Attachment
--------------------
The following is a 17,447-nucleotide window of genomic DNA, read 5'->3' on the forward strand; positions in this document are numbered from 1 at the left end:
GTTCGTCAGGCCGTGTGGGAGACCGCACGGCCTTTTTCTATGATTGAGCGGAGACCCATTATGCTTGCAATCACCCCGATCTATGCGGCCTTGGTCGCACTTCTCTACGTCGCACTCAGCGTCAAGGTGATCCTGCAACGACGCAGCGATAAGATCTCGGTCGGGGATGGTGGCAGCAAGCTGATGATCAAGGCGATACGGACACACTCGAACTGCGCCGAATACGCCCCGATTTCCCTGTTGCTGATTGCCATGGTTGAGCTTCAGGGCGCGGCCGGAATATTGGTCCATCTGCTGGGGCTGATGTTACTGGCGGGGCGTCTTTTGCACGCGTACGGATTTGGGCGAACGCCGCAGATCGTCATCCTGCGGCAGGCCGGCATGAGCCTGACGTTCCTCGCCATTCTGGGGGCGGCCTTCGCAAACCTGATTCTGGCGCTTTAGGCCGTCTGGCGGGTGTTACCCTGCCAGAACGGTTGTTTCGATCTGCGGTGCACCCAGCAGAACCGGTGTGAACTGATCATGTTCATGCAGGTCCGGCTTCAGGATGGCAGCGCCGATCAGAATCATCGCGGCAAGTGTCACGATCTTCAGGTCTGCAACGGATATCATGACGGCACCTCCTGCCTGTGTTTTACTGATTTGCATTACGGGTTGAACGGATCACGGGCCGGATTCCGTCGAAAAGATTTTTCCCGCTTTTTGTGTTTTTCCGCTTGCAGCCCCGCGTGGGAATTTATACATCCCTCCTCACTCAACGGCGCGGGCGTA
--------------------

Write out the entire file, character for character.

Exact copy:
The following is a 17,447-nucleotide window of genomic DNA, read 5'->3' on the forward strand; positions in this document are numbered from 1 at the left end:
GTTCGTCAGGCCGTGTGGGAGACCGCACGGCCTTTTTCTATGATTGAGCGGAGACCCATTATGCTTGCAATCACCCCGATCTATGCGGCCTTGGTCGCACTTCTCTACGTCGCACTCAGCGTCAAGGTGATCCTGCAACGACGCAGCGATAAGATCTCGGTCGGGGATGGTGGCAGCAAGCTGATGATCAAGGCGATACGGACACACTCGAACTGCGCCGAATACGCCCCGATTTCCCTGTTGCTGATTGCCATGGTTGAGCTTCAGGGCGCGGCCGGAATATTGGTCCATCTGCTGGGGCTGATGTTACTGGCGGGGCGTCTTTTGCACGCGTACGGATTTGGGCGAACGCCGCAGATCGTCATCCTGCGGCAGGCCGGCATGAGCCTGACGTTCCTCGCCATTCTGGGGGCGGCCTTCGCAAACCTGATTCTGGCGCTTTAGGCCGTCTGGCGGGTGTTACCCTGCCAGAACGGTTGTTTCGATCTGCGGTGCACCCAGCAGAACCGGTGTGAACTGATCATGTTCATGCAGGTCCGGCTTCAGGATGGCAGCGCCGATCAGAATCATCGCGGCAAGTGTCACGATCTTCAGGTCTGCAACGGATATCATGACGGCACCTCCTGCCTGTGTTTTACTGATTTGCATTACGGGTTGAACGGATCACGGGCCGGATTCCGTCGAAAAGATTTTTCCCGCTTTTTGTGTTTTTCCGCTTGCAGCCCCGCGTGGGAATTTATACATCCCTCCTCACTCAACGGCGCGGGCGTA